'Tell Them, I Am' Ramadan Podcast Going Beyond "Islam 101"

Each Ramadan day was a different episode from a different interviewee

A brand new podcast, Tell Them, I Am, from KPCC wants to provide Muslims a space where they can define their own respective identities which goes beyond broad generalizations and stereotyping. Misha Euceph, the producer and host of the podcast, interviewed a total of 22 individuals, all Muslims concerning their life’s defining moments. Each episode marked every passing day during Ramadan.

The podcast Tell Them, I Am has no connection with the holiday. The idea of such a program had been in Euceph’s head for more than ten years. According to her, the fact that she was a Muslim became from incidental to a significant part of her identity when she moved from Pakistan to the United States in 2003.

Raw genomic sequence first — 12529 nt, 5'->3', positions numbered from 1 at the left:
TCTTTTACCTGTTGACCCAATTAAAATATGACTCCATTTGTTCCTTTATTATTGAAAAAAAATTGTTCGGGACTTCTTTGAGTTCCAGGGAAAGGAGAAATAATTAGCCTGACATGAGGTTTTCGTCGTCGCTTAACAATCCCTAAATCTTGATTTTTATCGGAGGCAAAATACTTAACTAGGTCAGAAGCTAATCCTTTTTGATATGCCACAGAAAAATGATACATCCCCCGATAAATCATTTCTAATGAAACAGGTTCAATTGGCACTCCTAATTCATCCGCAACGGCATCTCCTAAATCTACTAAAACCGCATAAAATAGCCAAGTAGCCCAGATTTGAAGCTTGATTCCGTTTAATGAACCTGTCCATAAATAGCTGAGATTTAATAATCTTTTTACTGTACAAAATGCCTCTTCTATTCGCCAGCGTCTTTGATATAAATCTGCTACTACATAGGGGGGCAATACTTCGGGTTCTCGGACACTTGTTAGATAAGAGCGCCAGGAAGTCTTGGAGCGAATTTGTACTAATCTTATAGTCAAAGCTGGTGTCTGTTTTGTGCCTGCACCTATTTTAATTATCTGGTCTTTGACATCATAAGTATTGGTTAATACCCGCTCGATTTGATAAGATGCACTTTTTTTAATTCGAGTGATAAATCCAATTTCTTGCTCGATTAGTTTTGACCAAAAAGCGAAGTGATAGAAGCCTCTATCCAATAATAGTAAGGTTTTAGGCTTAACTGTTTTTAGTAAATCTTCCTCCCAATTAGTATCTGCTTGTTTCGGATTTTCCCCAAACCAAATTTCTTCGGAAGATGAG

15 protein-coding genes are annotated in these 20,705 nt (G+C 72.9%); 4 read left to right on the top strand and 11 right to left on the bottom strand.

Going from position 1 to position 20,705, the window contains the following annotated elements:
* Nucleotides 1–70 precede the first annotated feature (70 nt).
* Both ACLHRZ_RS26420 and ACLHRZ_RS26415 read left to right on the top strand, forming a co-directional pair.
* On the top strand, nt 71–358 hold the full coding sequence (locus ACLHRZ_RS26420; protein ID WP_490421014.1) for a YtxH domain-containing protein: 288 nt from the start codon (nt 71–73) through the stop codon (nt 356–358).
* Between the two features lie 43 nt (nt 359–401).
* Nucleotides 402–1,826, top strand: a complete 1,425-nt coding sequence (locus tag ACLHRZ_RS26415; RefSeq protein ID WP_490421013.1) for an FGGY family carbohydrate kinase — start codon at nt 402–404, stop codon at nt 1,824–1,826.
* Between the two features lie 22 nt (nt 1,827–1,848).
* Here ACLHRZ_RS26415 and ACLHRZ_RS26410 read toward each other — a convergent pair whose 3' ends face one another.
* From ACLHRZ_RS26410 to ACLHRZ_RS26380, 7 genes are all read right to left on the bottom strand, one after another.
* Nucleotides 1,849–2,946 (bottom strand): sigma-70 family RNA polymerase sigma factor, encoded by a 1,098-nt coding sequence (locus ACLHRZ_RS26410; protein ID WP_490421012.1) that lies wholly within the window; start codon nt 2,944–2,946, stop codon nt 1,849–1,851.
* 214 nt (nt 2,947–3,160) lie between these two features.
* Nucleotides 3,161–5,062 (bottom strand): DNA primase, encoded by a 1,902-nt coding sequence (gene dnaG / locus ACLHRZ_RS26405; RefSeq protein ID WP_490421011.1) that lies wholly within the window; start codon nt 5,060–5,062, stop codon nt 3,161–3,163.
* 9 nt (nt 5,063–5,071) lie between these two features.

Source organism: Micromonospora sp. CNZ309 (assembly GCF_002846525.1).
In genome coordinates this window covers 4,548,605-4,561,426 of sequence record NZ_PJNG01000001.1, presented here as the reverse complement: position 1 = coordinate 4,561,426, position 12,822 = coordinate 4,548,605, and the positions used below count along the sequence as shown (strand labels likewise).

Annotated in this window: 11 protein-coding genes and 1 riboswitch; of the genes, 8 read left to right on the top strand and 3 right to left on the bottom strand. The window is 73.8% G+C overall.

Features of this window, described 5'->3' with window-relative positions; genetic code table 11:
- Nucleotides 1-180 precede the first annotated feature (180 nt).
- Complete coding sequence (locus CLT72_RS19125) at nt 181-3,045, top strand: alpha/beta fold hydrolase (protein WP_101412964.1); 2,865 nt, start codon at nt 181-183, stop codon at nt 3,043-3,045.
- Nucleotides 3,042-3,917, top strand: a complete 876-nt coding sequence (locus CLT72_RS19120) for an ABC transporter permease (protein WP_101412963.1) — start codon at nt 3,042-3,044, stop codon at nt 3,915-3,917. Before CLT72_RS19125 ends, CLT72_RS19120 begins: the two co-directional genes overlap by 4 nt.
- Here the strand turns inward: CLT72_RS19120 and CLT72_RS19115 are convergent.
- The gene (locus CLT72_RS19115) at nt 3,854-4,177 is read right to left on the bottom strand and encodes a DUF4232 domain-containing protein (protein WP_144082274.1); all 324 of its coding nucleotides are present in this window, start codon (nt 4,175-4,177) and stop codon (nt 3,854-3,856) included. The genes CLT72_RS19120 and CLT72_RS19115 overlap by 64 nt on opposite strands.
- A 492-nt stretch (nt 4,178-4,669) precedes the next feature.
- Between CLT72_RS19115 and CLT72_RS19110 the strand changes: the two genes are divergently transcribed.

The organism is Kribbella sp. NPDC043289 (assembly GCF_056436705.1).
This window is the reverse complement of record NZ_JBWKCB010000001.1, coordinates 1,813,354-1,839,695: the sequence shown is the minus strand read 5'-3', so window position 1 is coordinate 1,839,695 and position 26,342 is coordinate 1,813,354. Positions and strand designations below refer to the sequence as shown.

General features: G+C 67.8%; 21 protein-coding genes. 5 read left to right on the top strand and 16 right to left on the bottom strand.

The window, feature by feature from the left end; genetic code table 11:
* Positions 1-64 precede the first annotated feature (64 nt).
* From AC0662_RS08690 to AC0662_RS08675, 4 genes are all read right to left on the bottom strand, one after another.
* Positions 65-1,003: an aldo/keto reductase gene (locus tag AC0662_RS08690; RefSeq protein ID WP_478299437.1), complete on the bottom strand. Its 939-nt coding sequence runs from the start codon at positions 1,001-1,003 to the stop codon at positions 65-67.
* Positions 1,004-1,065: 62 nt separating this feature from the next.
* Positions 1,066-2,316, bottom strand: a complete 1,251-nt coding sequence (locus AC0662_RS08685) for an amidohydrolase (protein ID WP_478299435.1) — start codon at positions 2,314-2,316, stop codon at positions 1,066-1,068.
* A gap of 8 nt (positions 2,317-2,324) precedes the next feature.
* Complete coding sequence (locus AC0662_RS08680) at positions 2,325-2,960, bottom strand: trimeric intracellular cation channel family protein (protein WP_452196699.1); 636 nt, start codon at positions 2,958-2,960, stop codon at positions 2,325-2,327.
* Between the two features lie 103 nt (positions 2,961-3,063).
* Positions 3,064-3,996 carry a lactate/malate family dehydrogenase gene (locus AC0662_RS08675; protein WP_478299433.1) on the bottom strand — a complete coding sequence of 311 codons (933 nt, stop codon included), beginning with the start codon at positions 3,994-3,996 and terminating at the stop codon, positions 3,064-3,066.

When it comes to content, each guest can decide how much they wished to discuss religion or culture. To some Muslims, it occupies center stage. To others, being a Muslim is just incidental. Ramy Youssef, who created Ramy, currently being shown on Hulu, discusses at length the medical condition which helped him in his acting career. On the other hand, Queer Eye’s Tan France discussed his first major, “I told you so,” involving his older brother who also liked the metal genre of music. A story of teenage rebellion was narrated by Alia Shawkat, where she also mentioned borrowing urine from another girl to cheat a drug test. The show name is transcending one’s identity as perceived by others. It is derived from a Biblical story where God responds to a question about identity by saying that he is “I am,” and not be boxed into a category or a name. The omnipresent being is simply “I am.”

Euceph herself put her own life stories into the content of her show. Every episode provides a glimpse of her story, like the fashion she was forced to adapt to become more popular when she was in middle school. When questioned on why the podcast was made during Ramadan, Euceph said that the Ramadan time is community time and part of the identity of being a Muslim. She pointed out that Muslims are diverse, and many of them do not fast.

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